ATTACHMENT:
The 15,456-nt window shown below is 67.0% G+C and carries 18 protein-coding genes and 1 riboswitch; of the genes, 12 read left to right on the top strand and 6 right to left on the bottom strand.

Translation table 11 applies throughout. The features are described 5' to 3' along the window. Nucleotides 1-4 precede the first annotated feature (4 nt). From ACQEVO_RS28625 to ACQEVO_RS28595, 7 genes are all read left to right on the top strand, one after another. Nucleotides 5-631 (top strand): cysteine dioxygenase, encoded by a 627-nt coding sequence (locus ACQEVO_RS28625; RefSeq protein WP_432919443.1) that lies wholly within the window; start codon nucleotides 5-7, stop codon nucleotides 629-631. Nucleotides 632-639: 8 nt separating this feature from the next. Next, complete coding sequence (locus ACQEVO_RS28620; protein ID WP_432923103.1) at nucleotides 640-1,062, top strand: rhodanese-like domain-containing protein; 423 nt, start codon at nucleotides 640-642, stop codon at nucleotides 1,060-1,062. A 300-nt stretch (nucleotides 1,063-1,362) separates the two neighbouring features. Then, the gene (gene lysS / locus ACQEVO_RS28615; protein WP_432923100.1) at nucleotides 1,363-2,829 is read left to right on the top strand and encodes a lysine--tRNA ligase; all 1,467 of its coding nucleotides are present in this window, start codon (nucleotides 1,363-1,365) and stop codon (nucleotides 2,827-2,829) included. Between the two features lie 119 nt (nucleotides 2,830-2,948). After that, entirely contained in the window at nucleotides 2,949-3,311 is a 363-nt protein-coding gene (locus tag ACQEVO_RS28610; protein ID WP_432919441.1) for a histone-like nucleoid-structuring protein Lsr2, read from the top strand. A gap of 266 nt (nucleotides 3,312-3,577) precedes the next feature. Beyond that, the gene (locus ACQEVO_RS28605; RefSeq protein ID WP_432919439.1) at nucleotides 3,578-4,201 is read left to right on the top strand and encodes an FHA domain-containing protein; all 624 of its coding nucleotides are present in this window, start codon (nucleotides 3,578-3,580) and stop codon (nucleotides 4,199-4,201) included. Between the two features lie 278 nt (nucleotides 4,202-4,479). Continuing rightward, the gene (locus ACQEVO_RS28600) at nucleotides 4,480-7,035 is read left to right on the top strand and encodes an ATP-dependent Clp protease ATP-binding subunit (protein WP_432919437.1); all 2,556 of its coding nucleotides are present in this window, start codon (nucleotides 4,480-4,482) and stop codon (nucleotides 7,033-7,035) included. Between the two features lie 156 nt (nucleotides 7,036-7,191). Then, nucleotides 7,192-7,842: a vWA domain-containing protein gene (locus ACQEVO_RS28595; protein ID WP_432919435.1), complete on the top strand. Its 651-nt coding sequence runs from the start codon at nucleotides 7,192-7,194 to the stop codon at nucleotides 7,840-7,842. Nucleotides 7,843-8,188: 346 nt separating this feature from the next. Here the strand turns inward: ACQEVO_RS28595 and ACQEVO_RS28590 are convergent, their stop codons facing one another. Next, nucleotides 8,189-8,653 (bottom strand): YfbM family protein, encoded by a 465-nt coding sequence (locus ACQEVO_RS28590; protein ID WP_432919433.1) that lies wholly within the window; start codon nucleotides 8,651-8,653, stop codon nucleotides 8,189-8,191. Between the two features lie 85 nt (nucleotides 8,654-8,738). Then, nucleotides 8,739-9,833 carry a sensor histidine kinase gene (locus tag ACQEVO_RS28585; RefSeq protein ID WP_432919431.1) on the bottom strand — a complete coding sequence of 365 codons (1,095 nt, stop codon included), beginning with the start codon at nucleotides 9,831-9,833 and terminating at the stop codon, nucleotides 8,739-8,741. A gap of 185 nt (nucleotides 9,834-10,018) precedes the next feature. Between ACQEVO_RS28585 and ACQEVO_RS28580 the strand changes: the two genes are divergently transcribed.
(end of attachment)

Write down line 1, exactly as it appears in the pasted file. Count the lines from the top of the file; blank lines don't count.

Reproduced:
The 15,456-nt window shown below is 67.0% G+C and carries 18 protein-coding genes and 1 riboswitch; of the genes, 12 read left to right on the top strand and 6 right to left on the bottom strand.